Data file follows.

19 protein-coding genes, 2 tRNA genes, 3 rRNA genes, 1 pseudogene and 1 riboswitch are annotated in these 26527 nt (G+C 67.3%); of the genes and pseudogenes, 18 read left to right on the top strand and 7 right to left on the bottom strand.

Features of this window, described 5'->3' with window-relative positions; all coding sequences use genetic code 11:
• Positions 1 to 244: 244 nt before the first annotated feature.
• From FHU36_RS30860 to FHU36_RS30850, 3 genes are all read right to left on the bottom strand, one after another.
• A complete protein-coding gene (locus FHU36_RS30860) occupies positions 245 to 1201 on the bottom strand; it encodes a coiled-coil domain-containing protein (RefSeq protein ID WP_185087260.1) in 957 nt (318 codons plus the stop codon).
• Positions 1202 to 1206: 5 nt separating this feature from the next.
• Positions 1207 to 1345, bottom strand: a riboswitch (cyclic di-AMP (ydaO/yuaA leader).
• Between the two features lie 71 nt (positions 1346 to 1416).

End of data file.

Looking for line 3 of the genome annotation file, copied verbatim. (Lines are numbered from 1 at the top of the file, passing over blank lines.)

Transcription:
• Positions 1 to 244: 244 nt before the first annotated feature.